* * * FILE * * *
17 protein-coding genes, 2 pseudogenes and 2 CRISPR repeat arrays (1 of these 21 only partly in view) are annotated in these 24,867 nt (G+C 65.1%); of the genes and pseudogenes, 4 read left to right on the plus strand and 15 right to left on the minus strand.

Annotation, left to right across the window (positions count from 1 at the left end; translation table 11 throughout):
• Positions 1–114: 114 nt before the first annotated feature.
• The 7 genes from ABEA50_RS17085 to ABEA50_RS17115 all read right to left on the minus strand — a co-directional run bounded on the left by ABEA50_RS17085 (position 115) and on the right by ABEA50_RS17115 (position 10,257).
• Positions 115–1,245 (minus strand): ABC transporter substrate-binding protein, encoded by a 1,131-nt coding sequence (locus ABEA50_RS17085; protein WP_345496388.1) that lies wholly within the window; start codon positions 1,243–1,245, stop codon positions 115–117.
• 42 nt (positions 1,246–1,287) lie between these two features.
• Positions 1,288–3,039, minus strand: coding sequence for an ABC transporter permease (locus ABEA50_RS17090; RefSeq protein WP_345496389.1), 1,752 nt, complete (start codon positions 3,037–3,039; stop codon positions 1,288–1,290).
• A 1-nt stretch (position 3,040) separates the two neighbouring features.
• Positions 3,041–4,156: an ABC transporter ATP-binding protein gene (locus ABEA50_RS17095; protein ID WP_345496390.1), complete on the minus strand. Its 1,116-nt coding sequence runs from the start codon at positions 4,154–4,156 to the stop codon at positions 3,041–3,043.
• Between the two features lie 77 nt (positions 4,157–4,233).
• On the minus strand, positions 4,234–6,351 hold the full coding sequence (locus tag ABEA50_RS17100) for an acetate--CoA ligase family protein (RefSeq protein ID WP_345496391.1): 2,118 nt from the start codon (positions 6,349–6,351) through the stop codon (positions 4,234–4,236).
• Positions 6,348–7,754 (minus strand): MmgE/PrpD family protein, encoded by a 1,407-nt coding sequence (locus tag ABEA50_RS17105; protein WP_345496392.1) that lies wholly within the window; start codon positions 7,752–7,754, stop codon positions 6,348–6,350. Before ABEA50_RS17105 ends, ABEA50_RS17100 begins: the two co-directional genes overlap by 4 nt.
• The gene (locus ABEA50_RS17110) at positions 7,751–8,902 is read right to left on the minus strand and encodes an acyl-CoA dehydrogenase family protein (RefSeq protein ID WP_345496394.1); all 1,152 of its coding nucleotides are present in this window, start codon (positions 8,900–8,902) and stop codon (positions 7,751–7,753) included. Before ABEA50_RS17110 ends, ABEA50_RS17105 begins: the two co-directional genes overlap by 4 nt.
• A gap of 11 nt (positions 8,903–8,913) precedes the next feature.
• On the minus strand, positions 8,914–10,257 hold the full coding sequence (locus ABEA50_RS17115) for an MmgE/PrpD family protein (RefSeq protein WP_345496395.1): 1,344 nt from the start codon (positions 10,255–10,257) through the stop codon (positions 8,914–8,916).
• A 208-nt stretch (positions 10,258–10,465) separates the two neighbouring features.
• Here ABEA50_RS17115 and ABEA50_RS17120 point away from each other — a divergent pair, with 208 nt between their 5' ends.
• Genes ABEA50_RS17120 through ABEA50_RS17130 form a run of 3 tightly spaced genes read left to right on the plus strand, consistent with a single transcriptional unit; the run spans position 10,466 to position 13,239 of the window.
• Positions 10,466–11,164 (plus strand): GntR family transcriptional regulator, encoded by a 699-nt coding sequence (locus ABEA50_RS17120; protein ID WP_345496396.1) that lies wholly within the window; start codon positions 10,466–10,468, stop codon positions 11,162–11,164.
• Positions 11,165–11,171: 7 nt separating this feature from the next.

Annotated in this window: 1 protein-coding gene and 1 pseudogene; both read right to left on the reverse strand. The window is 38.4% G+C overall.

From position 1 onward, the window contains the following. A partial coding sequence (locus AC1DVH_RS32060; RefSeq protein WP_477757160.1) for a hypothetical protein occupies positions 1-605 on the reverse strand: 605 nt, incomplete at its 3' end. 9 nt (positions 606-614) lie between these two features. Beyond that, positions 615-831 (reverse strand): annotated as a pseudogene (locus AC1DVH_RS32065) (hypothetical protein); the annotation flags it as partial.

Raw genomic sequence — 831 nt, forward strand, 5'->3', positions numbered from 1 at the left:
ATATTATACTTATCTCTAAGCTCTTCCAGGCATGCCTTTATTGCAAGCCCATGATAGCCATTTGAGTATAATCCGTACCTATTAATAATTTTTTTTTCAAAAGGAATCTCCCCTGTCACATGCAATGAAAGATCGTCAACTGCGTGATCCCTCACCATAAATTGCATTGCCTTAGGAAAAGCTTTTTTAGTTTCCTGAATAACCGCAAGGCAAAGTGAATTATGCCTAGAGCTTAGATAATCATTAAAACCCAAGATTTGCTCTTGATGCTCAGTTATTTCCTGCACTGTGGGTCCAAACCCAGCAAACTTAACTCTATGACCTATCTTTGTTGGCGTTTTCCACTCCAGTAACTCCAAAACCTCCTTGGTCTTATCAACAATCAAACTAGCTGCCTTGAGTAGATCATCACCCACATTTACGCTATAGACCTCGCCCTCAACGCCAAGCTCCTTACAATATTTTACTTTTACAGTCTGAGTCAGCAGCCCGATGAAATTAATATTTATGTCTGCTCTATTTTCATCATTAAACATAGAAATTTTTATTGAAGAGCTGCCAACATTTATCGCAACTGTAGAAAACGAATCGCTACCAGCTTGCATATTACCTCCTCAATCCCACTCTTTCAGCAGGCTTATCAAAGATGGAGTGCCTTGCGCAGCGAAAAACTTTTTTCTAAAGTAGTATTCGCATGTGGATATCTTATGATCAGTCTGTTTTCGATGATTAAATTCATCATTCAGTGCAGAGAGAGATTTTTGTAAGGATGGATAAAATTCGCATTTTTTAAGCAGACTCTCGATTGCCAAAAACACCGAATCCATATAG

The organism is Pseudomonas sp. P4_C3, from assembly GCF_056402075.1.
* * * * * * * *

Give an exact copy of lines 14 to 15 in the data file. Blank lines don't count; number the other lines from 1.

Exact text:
• A gap of 11 nt (positions 8,903–8,913) precedes the next feature.
• On the minus strand, positions 8,914–10,257 hold the full coding sequence (locus ABEA50_RS17115) for an MmgE/PrpD family protein (RefSeq protein WP_345496395.1): 1,344 nt from the start codon (positions 10,255–10,257) through the stop codon (positions 8,914–8,916).